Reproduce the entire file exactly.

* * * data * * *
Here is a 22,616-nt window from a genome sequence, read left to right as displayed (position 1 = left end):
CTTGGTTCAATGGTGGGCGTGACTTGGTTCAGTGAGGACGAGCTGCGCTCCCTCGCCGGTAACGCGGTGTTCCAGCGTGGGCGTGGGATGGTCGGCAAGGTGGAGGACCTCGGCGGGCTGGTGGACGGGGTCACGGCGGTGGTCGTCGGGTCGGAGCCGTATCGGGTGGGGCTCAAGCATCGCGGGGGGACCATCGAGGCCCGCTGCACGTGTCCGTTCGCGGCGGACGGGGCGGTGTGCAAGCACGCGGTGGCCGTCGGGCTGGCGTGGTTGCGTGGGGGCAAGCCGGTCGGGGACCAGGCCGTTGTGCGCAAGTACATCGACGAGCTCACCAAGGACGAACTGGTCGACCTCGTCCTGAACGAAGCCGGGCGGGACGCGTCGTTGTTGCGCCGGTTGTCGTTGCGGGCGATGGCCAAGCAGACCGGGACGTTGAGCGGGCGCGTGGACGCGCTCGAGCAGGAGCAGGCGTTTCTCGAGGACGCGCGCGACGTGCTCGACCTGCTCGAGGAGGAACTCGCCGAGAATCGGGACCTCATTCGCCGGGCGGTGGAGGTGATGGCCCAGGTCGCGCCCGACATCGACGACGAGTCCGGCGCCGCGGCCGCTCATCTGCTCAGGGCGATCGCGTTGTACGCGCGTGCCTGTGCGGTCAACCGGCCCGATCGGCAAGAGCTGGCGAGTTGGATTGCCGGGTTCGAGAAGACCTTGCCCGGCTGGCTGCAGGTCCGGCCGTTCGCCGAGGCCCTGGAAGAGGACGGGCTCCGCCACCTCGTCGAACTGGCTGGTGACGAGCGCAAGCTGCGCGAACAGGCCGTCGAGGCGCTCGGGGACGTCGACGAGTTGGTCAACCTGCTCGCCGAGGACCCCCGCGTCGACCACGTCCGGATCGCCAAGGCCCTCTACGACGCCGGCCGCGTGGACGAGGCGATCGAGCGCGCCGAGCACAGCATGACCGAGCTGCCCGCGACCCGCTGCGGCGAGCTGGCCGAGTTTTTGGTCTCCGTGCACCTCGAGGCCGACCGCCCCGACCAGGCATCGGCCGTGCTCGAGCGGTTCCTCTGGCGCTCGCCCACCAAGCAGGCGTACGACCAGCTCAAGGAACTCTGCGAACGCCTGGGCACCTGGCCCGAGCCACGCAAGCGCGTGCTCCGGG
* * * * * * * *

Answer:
Here is a 22,616-nt window from a genome sequence, read left to right as displayed (position 1 = left end):
CTTGGTTCAATGGTGGGCGTGACTTGGTTCAGTGAGGACGAGCTGCGCTCCCTCGCCGGTAACGCGGTGTTCCAGCGTGGGCGTGGGATGGTCGGCAAGGTGGAGGACCTCGGCGGGCTGGTGGACGGGGTCACGGCGGTGGTCGTCGGGTCGGAGCCGTATCGGGTGGGGCTCAAGCATCGCGGGGGGACCATCGAGGCCCGCTGCACGTGTCCGTTCGCGGCGGACGGGGCGGTGTGCAAGCACGCGGTGGCCGTCGGGCTGGCGTGGTTGCGTGGGGGCAAGCCGGTCGGGGACCAGGCCGTTGTGCGCAAGTACATCGACGAGCTCACCAAGGACGAACTGGTCGACCTCGTCCTGAACGAAGCCGGGCGGGACGCGTCGTTGTTGCGCCGGTTGTCGTTGCGGGCGATGGCCAAGCAGACCGGGACGTTGAGCGGGCGCGTGGACGCGCTCGAGCAGGAGCAGGCGTTTCTCGAGGACGCGCGCGACGTGCTCGACCTGCTCGAGGAGGAACTCGCCGAGAATCGGGACCTCATTCGCCGGGCGGTGGAGGTGATGGCCCAGGTCGCGCCCGACATCGACGACGAGTCCGGCGCCGCGGCCGCTCATCTGCTCAGGGCGATCGCGTTGTACGCGCGTGCCTGTGCGGTCAACCGGCCCGATCGGCAAGAGCTGGCGAGTTGGATTGCCGGGTTCGAGAAGACCTTGCCCGGCTGGCTGCAGGTCCGGCCGTTCGCCGAGGCCCTGGAAGAGGACGGGCTCCGCCACCTCGTCGAACTGGCTGGTGACGAGCGCAAGCTGCGCGAACAGGCCGTCGAGGCGCTCGGGGACGTCGACGAGTTGGTCAACCTGCTCGCCGAGGACCCCCGCGTCGACCACGTCCGGATCGCCAAGGCCCTCTACGACGCCGGCCGCGTGGACGAGGCGATCGAGCGCGCCGAGCACAGCATGACCGAGCTGCCCGCGACCCGCTGCGGCGAGCTGGCCGAGTTTTTGGTCTCCGTGCACCTCGAGGCCGACCGCCCCGACCAGGCATCGGCCGTGCTCGAGCGGTTCCTCTGGCGCTCGCCCACCAAGCAGGCGTACGACCAGCTCAAGGAACTCTGCGAACGCCTGGGCACCTGGCCCGAGCCACGCAAGCGCGTGCTCCGGG